And then there’s Paul Streleckis, who had never coached a sub-5:00 miler — let alone sub-4:00 — until Gary Martin came around. A collegiate miler at Drexel (4:21 pb), Streleckis is Philadelphia through-and-through and has the accent to match. He spent the bulk of his professional life running a chain of video stores in South Jersey until the industry collapsed in the late 2000s, but his passion has long been coaching, something he got involved with two decades ago when his daughter Tina Marie took up the sport. He started as a Catholic Youth Organization (CYO) coach, building the cross country program in Northeast Philadelphia (which he continues to work with to this day), before moving on to a girls’ high school, Little Flower, and eventually Archbishop Wood, where he began coaching in 2017.

Streleckis has always been realistic about what he does and doesn’t know when it comes to coaching, which is why he spends so much time reading. He read all the staple running books — Born to RunRunning with the Buffaloes — long ago, then moved on to other subjects, such as the Navy SEALs and mental toughness. Streleckis also watched his CYO athletes closely in cross country races and noticed a pattern.

“You always hear from kids, coaches, even parents: you have to pace yourself in a longer race,” Streleckis said. “And I totally agree, if you don’t pace yourself in a marathon, you’re not going to finish. You’re going to have a real problem. But most kids when they say they’re going to pace themselves, they’re going to avoid coming anywhere near discomfort. They’re just going to stay away from it.”

So after Streleckis saw Gary Martin lead the first mile of the 2019 Pennsylvania cross country state meet before fading to 50th place, part of him was excited; at the very least, he knew Martin was willing to hurt in order to chase big goals. After the race, Streleckis didn’t lecture him about going out too hard. He just told Martin he needed to train more in order to be able to hold that pace.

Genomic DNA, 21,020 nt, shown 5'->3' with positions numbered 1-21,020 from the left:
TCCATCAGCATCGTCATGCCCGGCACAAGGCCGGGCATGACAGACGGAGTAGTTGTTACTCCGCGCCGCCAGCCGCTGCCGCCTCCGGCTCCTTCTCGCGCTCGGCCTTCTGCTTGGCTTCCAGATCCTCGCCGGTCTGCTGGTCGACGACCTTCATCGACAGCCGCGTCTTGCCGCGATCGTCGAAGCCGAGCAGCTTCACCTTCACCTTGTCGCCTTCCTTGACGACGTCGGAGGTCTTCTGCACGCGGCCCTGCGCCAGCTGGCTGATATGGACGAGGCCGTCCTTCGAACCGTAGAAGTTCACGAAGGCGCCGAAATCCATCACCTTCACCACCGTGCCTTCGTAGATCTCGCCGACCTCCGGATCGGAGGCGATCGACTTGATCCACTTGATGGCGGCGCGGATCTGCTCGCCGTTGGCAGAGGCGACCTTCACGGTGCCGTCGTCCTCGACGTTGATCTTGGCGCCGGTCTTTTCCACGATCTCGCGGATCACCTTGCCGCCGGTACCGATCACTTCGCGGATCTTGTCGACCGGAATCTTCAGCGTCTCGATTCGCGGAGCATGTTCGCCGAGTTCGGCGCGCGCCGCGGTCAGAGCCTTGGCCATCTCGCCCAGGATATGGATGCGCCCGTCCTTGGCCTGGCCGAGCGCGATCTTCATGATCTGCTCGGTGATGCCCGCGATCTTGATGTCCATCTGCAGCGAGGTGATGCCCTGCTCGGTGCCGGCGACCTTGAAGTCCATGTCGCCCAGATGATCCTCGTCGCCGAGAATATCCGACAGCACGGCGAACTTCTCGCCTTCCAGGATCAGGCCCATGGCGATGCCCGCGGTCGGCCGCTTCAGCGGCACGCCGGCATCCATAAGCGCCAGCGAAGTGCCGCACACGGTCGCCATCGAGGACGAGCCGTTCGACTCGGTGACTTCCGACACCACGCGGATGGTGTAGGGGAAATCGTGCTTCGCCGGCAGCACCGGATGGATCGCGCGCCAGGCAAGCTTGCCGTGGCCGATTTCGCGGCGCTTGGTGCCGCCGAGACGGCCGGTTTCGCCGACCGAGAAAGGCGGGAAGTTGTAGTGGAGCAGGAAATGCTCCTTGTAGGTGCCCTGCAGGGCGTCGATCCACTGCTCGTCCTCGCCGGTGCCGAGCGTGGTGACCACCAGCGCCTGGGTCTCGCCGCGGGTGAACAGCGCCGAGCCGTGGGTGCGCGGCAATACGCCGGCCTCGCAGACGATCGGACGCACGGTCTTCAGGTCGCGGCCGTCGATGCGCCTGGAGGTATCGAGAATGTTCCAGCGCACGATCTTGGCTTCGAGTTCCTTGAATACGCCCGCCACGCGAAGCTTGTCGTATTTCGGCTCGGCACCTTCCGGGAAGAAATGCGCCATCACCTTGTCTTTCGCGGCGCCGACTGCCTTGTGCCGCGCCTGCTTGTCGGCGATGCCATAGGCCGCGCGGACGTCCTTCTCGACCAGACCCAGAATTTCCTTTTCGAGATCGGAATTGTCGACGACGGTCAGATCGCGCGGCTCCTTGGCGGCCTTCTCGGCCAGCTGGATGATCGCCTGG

Two years on, Streleckis now knows Martin has been “touched by God” with running talent. But he believes Martin’s fearlessness has played a key role in his success this year. It’s something that’s evident every time Martin races, from his decision to chase a solo sub-4:00 at his conference meet to pushing the pace against a field of pros and post-collegiates at the HOKA Festival of Miles in St. Louis.

“If they can embrace the unpleasantness of it rather than being fearful of it, humans and athletes just have this tremendous potential inside to go well beyond what you think you can do,” Streleckis said.

Finding the right pace

When Martin ran 4:22 for the mile indoors as a sophomore in March 2020, Streleckis knew that he was dealing with a potential monster talent. So at the start of Martin’s junior year, he reached out to Shannon Grady, a local physiologist and running consultant, who has worked with college programs such as Tennessee, Villanova, and Monmouth. Grady had Martin run 800-meter repeats while monitoring his heart rate and lactate levels. Using that data, Grady was able to create a physiological profile, a number she calls a “bioenergetic power score,” as well as suggested paces for interval workouts.